Lobes of foie gras-stuffed chicken are all airy richness and tender meat—until you happen upon the Savoy cabbage and zucchini salad (strong stuff). The signature sticky toffee pudding cake—“our most popular dessert of all time,” according to one server—summons a spice- and nut-filled pleaser topped with rotating chillers (caramel-crusted vanilla was a favorite).

(December 2007)

By Warren Rojas

Food: 8.8 Ambiance: 8.6 Service: 7.2

Willow may no longer be the new kid on the block, but experience appears to have imbued chef Tracy O’Grady with the wisdom required to carry the restaurant into its golden years.

A popular spot along the Ballston corridor, Willow was plagued early on by issues of scattershot service, uneven cooking and just generally too high expectations. Staff now seems to have settled into a comfortable rhythm, popping up at regular intervals or at least apologizing ahead of time if they know they need to sew things up elsewhere before turning their full attention to you. Next up: Stop whisking unfinished plates back to the kitchen, only to return empty-handed (those were leftovers, and they were mine).

The food that does make it out to the tables is typically worth fighting for.

The bread surrounding an applewood-smoked bacon and gruyere BLT is stained sunrise orange from all the glorious bacon fat (jackpot!). Blue cheese-stuffed dates are absolute showstoppers. Salmon baked beneath a parchment-like potato crust (quite tasty) is almost upstaged by playfully sweet ricotta pancakes. Sultry pork chops enveloped in a second skin of homemade sausage (makes its bacon-wrapped contemporaries seem totally lazy) are escorted by a mesmerizing cipollini and salsify tart. Bite-sized peanut butter sandwich cookies never fail to please, nor does the sinfully rich dark chocolate layer cake.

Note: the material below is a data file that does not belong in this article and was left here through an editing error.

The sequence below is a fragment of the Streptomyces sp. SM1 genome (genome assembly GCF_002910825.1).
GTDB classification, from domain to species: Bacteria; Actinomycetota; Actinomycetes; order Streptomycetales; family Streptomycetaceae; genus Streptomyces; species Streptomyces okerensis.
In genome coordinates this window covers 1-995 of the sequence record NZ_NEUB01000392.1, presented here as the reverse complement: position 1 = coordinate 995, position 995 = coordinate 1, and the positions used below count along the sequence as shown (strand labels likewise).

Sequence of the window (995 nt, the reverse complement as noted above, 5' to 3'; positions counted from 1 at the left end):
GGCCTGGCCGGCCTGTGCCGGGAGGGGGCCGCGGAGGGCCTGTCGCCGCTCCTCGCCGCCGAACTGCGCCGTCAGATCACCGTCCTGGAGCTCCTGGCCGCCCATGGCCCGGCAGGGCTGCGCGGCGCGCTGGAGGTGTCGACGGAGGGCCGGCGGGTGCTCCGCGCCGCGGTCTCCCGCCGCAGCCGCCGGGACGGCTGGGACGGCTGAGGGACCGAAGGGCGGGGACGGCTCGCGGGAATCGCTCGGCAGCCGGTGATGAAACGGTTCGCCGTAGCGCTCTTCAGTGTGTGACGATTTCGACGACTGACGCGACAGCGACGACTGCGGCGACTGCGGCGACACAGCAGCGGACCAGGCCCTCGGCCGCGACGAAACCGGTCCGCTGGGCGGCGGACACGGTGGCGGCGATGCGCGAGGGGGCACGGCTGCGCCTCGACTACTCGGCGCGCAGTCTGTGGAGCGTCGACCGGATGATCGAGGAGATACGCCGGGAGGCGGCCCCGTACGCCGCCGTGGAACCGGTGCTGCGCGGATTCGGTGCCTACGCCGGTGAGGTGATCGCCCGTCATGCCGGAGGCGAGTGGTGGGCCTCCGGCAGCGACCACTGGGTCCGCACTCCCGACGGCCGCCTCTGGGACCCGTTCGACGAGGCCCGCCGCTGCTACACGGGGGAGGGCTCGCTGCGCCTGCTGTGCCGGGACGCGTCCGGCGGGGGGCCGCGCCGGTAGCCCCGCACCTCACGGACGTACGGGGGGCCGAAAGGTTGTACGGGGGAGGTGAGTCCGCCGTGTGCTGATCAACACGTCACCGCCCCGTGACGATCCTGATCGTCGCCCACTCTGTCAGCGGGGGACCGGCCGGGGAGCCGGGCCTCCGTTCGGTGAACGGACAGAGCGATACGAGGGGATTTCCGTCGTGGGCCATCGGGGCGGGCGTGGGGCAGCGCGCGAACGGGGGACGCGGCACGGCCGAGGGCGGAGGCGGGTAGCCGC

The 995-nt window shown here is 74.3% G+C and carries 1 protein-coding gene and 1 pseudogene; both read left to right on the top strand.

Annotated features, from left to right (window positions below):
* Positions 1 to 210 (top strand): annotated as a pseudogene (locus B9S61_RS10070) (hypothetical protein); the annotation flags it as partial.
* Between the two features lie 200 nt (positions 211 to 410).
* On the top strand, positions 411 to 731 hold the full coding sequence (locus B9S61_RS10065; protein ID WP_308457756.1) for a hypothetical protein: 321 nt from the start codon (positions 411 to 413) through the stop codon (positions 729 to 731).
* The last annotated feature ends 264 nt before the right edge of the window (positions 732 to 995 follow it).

(February 2006)

By Warren Rojas

The clientele is definitely image-conscious (jeans are designer, suits custom tailored). The design scheme suggests contemporary chic. And the kitchen can shift gears from playful (grilled flatbreads) to poignant (bacon-crusted salmon) almost effortlessly.

Sounds like the only ones weeping are those that can’t get a reservation at Willow in Ballston.

The thoroughly modern floor plan is big on flow and open spaces. Patrons can select from a plethora of different seating arrangements, including a group of well-appointed tables in the main dining room, a private tasting room (The Cave), a semiprivate side room (the Crystal Room), a hideaway sofa near the bar, and a handful of sweetheart booths in the main lobby. You can also toss back a specialty cocktail or two—bartenders unveil new drinks every few weeks—or grab a quick bite at the main bar.

Fried fontina and prosciutto fritters are extra cheesy and come with an engaging tomato purée. The smoked salmon and potato latkes keep things interesting, pairing the paper-thin cuts of salmon and extra crispy shoestring swirls with a potent horseradish crème fraîche. Most of the signature flatbreads—gourmet pizza by any other name—are vegetarian-friendly and feature dynamic duos like caramelized onions and buttermilk blue cheese (the Blue Fire) or wild mushroom and lemon (the Willow).

A roasted chicken (crispy skin, hints of thyme) displays a distinctly citrus zest, while potato wedges receive abundant TLC from au jus gravy. A monstrous rib-eye comes nicely marbled, smothered with button mushrooms in a red wine sauce and some silky-smooth mashed potatoes (loaded with Gouda). Strong closers include a port-roasted pear topped with a hypnotic blue cheese crème fraîche (the pear is sweet but not pronounced, while the mini pie crust adds a graham-crackery finish) or a dreamy triple chocolate parfait featuring white and dark chocolate and served wtih a shot of hyper tart mixed berries on the side.

Restaurant Scout